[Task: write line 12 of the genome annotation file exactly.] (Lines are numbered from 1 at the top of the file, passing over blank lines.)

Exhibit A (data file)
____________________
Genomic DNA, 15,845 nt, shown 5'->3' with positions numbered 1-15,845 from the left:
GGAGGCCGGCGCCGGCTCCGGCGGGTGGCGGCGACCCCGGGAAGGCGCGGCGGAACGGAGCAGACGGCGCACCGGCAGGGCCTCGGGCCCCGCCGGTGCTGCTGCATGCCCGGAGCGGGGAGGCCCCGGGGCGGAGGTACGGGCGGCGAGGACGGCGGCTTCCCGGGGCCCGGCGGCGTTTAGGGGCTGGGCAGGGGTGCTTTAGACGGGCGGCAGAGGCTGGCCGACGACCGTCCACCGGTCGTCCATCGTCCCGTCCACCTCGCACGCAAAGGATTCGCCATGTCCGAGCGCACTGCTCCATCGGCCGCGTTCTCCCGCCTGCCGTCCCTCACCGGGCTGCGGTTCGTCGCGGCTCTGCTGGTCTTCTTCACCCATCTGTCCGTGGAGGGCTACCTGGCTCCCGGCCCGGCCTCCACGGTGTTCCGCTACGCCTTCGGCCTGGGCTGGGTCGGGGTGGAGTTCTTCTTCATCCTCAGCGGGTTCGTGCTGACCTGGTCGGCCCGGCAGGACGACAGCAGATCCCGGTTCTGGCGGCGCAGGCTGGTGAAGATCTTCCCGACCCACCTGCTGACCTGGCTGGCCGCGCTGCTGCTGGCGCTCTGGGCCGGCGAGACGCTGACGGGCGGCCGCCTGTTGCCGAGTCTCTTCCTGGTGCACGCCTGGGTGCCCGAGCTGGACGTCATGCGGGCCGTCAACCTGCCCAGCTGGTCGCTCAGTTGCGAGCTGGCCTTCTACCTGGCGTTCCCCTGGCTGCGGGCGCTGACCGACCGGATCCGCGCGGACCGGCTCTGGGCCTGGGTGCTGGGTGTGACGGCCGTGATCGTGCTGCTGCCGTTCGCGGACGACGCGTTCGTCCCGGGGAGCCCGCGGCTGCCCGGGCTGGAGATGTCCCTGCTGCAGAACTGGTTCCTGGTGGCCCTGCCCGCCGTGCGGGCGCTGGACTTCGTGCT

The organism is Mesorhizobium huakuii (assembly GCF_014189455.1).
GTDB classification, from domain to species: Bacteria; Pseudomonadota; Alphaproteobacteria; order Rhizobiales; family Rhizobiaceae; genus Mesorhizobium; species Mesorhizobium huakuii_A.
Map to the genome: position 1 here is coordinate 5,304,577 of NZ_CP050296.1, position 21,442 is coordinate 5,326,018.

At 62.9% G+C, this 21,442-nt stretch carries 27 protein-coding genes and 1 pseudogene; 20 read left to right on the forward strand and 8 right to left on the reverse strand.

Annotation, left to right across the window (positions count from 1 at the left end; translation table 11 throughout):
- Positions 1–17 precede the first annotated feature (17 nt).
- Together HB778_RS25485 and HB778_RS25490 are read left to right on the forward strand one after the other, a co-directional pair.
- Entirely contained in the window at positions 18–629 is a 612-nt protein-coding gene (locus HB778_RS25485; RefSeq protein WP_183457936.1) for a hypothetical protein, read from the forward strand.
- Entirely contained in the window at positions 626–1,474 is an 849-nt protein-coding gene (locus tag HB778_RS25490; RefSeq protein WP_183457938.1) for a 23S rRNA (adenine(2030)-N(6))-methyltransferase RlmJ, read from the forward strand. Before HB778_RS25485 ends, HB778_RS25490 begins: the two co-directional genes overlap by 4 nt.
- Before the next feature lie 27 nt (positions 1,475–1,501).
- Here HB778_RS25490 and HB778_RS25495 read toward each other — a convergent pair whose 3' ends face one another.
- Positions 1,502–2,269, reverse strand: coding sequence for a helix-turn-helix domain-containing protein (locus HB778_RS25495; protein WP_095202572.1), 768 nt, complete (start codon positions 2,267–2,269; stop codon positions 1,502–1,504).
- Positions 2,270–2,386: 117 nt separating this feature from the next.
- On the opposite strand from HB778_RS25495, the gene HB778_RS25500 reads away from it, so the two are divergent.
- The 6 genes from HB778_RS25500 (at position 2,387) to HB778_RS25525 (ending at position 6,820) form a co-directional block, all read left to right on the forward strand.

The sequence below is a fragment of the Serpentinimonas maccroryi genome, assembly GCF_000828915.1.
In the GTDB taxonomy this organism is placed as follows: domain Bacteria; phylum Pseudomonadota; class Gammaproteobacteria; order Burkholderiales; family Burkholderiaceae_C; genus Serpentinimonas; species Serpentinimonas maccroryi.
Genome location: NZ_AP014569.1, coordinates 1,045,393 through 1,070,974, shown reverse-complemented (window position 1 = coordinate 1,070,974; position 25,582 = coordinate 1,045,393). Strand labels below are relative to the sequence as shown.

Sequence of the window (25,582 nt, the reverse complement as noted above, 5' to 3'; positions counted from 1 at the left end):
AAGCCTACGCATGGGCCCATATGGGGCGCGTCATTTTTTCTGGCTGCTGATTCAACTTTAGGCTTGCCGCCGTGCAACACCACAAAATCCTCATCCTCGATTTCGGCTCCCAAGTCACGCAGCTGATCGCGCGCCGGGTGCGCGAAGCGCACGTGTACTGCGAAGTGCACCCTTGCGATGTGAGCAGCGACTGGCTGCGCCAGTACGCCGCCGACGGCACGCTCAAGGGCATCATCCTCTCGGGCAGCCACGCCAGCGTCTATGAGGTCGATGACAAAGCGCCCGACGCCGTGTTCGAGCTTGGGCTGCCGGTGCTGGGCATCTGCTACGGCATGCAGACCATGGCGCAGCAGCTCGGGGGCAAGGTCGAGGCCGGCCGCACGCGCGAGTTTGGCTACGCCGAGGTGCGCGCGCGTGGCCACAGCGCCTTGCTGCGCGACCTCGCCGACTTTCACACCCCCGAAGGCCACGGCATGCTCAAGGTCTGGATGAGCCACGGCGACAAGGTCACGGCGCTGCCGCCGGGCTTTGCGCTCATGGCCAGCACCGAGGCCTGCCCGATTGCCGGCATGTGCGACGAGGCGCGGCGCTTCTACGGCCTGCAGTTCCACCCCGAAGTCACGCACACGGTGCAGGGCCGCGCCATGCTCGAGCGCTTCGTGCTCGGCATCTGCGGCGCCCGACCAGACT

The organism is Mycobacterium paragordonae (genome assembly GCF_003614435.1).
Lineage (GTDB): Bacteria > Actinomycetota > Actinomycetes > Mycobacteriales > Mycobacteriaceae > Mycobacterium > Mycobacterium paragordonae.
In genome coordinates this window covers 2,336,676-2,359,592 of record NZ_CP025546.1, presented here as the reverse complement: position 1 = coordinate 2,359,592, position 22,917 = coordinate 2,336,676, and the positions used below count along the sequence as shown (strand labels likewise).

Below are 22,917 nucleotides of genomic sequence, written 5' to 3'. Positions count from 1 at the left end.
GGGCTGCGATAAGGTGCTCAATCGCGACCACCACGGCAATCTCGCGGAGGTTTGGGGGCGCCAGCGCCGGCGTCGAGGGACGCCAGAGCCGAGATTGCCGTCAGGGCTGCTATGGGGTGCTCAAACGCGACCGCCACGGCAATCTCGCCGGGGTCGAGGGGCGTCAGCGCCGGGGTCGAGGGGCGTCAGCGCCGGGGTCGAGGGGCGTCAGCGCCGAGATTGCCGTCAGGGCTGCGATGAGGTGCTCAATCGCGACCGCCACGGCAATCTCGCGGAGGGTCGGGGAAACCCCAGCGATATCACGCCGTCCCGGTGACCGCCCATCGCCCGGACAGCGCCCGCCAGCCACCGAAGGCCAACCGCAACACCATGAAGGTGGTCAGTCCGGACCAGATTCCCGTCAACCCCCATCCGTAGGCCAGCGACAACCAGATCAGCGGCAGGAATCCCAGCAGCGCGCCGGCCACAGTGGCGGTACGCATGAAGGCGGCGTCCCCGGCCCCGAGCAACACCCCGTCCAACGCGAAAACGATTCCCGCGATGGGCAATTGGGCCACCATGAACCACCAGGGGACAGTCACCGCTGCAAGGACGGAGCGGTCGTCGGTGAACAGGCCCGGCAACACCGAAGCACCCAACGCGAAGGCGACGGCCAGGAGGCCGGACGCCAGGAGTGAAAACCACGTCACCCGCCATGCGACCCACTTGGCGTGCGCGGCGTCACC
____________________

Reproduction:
- Before the next feature lie 27 nt (positions 1,475–1,501).